This month I am reporting from London on the recent publication here of what is undoubtedly one of the most important books ever written on the subject of totalitarian expansionism. I offer this judgment because, although the accident of birth and intellectual curiosity have made Soviet Russia a subject of special interest for me, I have never read anything as powerful as spetsnaz; certainly not since 1973 (when I first read my father’s book in typescript) and perhaps not since 1968 (when, at age 12, in Moscow, I first leafed through Robert Conquest’s Great Terror).

Were the reading public more interested in the immediate prospects for the survival of our civilization than in the opinions of the Nobel committee, the name of Viktor Suvorov—on the strength of this book alone—would doubtless eclipse that of Aleksandr Solzhenitsyn, while the exotic term this pseudonymous defector-turned-author uses as his title—spetsnaz—would become commonplace in our speech. Yet the term “gulag” worked its way out of italicized obscurity thanks to the international publicity carelessly ignited by Khrushchev around Solzhenitsyn; needless to say, the author of Spetsnaz (or Western civilization, depending on which way you look at it) can count on no such boon. As a matter of fact, one has the distinct impression that this book (published by a subsidiary of Penguin) has had an inadequate translator, only a perfunctory editor, no copy editor, and hardly a proofreader, which can only mean that the publisher’s estimate of its chances of commercial success coincides with mine.

What makes Spetsnaz so unusual and compelling is that it is not “history” (that is, “truth about the past,” a commodity dispensed, at times, even by the Soviet regime for tactical purposes of its own). It is the story of the present, of the current threat to Western survival, told by an insider who happens to possess extraordinary common sense, great powers of observation and induction, as well as a fine understanding of history.

The Russian abbreviation spetsnaz stands for “special purposes” and designates elite strata of specially trained fighters integrated into each of the 41 armies the Soviets are ready to field. At the XII World Parachuting Championship, held in France in 1984, the Soviet “team”—spetsnaz—won 22 out of 26 gold medals. “France is the only country in Europe,” Suvorov observes, “that stores strategic nuclear missiles in underground silos. The silos are an extremely important target, possibly the most important in Europe. The force that will put them out of action will be a spetsnaz force.” With bitter irony and in a wooden translator’s English, Suvorov adds:

It is often claimed that sport improves relations between countries. This is a strange argument. If it is the case, why did it not occur to anyone before the Second World War to invite German SS parachutists to their country to improve relations with the Nazis?

Systematically, and basing his conclusions on personal experience of spetsnaz service, Suvorov sketches out the recent history of the contingent slated to fight in the vanguard of Soviet world conquest. He discusses its composition (currently, ethnic Russians and “the Other People,” namely, Soviet citizens born to displaced German, Spanish, Italian, Greek, Turkish, Korean, or other foreign parents); its methods of selection and training (frequently intertwined with the national sports program, Soviet Olympic champions in such events as the biathlon all being in spetsnaz); the agent network on which it relies abroad, the weapons and equipment it uses, and the kinds of missions in which it is involved (nearly always the objective is to neutralize resistance by striking at nuclear installations, centers of communications, and the like). It would be unfair to the author to try and summarize his book in this space. (I urge interested readers to order their copies by writing to Waterstone’s, 99-101 Old Brompton Road, London SW7, because this bookseller is equipped to handle requests from abroad.) But I do want to draw some urgent conclusions.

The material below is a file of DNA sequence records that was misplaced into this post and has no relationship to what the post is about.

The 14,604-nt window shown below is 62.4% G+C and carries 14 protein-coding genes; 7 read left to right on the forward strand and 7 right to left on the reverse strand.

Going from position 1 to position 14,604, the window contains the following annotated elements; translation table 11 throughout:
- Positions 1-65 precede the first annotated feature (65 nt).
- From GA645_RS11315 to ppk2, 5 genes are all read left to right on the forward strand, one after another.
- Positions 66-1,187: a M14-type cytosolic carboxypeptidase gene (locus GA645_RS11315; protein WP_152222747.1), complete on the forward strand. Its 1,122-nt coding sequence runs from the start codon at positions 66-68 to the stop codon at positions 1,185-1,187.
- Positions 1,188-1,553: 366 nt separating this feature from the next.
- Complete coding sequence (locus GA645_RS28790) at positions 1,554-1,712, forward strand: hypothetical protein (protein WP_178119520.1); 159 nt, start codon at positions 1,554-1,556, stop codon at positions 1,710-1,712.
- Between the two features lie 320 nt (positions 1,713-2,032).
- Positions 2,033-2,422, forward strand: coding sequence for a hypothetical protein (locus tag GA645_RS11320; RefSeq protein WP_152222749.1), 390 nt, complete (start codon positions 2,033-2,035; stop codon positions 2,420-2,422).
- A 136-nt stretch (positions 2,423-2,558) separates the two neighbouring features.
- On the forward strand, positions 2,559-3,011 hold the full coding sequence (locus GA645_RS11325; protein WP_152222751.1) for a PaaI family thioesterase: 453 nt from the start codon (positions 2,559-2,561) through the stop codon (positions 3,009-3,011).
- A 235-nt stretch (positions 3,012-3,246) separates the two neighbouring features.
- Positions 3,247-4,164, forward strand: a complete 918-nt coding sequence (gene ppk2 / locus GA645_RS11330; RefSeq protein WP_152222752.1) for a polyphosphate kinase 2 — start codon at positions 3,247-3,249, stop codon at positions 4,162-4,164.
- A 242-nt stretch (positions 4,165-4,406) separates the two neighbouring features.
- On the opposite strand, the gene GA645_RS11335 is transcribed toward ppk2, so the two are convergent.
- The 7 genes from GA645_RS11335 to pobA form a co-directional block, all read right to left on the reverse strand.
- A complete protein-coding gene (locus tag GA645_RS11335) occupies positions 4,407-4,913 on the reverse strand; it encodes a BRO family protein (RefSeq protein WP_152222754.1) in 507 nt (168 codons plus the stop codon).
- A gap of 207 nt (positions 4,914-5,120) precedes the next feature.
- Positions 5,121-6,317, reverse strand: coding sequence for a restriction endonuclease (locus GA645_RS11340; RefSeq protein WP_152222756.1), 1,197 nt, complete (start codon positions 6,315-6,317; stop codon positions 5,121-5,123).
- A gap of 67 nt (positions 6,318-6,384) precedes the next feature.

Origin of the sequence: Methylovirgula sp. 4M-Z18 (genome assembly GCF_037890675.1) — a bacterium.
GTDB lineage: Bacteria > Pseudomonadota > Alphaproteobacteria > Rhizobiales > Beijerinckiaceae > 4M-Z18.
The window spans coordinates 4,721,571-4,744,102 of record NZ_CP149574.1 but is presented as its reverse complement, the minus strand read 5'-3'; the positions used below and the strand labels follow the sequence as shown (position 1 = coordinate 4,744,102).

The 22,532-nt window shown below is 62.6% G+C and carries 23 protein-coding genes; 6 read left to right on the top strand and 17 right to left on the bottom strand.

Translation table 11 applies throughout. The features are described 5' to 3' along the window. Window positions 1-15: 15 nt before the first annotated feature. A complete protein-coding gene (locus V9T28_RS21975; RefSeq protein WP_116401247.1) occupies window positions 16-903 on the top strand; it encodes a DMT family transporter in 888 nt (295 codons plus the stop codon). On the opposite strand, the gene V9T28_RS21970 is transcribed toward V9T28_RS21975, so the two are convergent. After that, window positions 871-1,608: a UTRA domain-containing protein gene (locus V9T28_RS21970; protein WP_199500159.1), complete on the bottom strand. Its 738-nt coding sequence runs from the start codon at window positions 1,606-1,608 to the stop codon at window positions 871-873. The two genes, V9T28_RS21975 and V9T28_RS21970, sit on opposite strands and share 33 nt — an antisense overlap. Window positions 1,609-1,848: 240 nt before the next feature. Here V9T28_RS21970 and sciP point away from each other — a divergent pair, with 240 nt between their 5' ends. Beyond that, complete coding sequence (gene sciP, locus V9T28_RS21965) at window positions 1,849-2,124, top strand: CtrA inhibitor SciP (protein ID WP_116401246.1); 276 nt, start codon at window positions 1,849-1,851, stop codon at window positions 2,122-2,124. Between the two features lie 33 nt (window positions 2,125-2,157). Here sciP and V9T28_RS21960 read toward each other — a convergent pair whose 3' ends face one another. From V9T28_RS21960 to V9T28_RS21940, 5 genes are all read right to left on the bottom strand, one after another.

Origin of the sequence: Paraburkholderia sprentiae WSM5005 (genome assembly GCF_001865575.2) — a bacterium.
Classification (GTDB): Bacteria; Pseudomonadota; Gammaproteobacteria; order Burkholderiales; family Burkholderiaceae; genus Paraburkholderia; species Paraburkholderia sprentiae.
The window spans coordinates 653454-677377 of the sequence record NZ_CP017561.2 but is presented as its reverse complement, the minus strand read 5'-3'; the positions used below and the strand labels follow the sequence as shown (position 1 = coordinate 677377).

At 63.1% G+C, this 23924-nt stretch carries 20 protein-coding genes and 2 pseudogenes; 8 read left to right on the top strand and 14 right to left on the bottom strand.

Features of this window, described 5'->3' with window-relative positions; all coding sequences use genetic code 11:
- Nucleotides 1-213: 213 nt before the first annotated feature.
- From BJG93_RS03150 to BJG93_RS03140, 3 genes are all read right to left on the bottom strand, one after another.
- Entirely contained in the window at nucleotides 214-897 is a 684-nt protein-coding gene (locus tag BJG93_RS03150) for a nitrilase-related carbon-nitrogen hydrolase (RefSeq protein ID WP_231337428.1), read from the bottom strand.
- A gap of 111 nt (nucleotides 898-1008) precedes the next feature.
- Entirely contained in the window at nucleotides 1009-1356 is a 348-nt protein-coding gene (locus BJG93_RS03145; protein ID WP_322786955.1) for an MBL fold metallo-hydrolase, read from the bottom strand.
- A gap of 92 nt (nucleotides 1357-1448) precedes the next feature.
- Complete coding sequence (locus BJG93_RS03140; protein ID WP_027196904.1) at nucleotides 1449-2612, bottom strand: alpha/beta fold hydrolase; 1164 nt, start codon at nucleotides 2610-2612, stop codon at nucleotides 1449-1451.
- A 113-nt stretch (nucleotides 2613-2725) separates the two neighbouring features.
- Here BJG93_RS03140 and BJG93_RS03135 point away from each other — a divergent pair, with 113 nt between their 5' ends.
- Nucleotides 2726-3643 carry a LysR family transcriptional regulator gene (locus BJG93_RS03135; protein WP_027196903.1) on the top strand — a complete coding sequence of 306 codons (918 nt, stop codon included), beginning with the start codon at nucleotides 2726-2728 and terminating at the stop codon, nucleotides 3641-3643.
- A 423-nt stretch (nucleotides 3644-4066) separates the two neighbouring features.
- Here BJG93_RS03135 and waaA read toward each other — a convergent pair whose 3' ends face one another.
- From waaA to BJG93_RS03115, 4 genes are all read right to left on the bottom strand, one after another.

Just as the totalitarian rulers’ relationship to the countries they rule resembles “private” ownership, so—paradoxically—the totalitarian war machine, at least at its spetsnaz best, displays the characteristics of a “private” army, in the sense we in the West use that term to describe a level of excellence generated by the laws of supply and demand for the quality-conscious consumers in a free economy. Conversely, the West’s military defense structure—excluding its existing industrial base and nearly unlimited technological potential, essential products of civil, free-market activities—seems to belong to the pre-World War I era (the “morality” of conscription, for instance, was the subject of political debate in the U.S. during the 1980 presidential election just as it had been when Saki’s comic character was “bayoneted to death by conscientious objectors” 70 years earlier).

Spanning many military fields, such as intelligence, where the links with private industry and commerce are fewer and the consumer (ultimately, the electorate) is underrepresented or not quality-conscious, this gap—the spetsnaz gap—is the true “window of vulnerability” through which the Soviets will step into Western Europe. The removal; of any part of NATO’s nuclear deterrent from Europe—contemplated as I write these lines— for political reasons by the elected representatives of misinformed electorates, opens a side door as well. For the Soviets, whose totalitarian machine of aggression is designed for the end of the 20th century and advanced enough to take them into the 21st, have given new meaning to Clausewitz’s old mot by standing it on its head: Politics, in 1987, is war continued by other means.